Allowing your child – whether five or fifteen years old – to travel with another person or family can be a very intimidating decision. It is important to ask the right questions, especially those pertaining to the actual child travel. Thousands of kids are injured in car accidents every year and a scary percentage of those do not survive the accidents. This is not a matter to be taken lightly, so before your child leaves your Saint Petersburg home, ask the right questions to try better to ensure child travel safety.
Do you have a booster seat or car seat made to fit my child?
Have those car seats been involved in an accident (with or without a child in them)?
Would you prefer that I provide a seat for my child?
Are you familiar with how to strap a child into a car seat or booster seat?
Have you planned any in-car activities to occupy my child while you drive?
Will you be making stops during your trip? If so, how often?
Are you comfortable taking my child to the bathroom, if he or she needs to stop during your trip?
How do you expect those bathroom trips to work?
Do you know how to administer my child’s emergency medication, if necessary?
Will your trip involve any nighttime travel?
Will anyone else be driving while my child is in the vehicle?
Do you have all of my contact information in your phone?
Do you also have that information somewhere else, in case your phone should be misplaced?
Have you been charged with any traffic violations recently? If so, what were they?
Will you be talking on the phone, or using your phone for any other purpose during the trip?
If you stop to get something to eat, will you be consuming any alcohol? If so, is there a designated driver ready to take over for you?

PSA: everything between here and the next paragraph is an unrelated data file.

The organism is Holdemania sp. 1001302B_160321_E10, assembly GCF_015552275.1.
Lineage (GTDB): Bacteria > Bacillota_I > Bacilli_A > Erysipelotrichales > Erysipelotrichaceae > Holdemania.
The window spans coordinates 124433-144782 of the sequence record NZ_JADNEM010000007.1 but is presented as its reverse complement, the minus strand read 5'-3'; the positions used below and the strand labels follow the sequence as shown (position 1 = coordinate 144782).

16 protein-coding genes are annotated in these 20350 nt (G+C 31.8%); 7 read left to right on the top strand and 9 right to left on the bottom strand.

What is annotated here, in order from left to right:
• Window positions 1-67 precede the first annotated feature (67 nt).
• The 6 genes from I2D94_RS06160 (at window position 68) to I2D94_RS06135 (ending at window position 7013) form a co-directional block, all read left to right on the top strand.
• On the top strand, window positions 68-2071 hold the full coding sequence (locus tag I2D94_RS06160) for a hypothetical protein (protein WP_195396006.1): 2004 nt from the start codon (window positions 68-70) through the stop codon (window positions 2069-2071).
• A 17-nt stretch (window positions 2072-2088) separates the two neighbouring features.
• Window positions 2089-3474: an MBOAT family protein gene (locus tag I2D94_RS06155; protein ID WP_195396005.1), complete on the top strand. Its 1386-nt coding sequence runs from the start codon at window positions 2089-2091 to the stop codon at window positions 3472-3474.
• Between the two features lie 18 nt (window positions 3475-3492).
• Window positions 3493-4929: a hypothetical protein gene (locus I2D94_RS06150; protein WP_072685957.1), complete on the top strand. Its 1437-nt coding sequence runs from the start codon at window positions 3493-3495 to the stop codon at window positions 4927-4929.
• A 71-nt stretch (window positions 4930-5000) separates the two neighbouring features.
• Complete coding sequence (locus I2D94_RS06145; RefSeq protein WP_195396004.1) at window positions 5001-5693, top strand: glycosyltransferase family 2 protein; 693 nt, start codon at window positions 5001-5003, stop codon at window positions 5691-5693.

What is your plan if my child suddenly becomes homesick or upset?
Would you like me to pack snacks or beverages for my child?
Will you allow my child to eat or drink in your vehicle?
How long will it take you to reach your intended destination?
When can I expect you to return to St. Petersburg?
Will you bring my child back to my home, or will he or she need a ride from another location?
Do you have an emergency kit in the car, in case something should go wrong?
Do you have my child’s medical information and insurance information, in case he or she should need emergency care?
How can I reach you during your trip?
As mentioned above, allowing a child to ride with and travel with others is a very big decision. Take the time to consider the advantages and disadvantages. How well do you know this person? Can you trust him or her as a caregiver and a driver? Is your child mature enough to take such a trip? Often, a large part of the trust must be placed upon your child’s shoulders. If he or she is comfortable speaking up when things are not going right, then it will give you more peace of mind. For instance, educate your child on the dangers of drinking and driving, and texting while driving, so he or she will say something if that occurs when you are not there to defend against it.
If your child is harmed as a result of another person’s negligence, you do have the right to consult a personal injury attorney. However, while lawyers can help you recover monetary damages, they cannot restore your child’s health, if he or she is seriously injured in a car accident.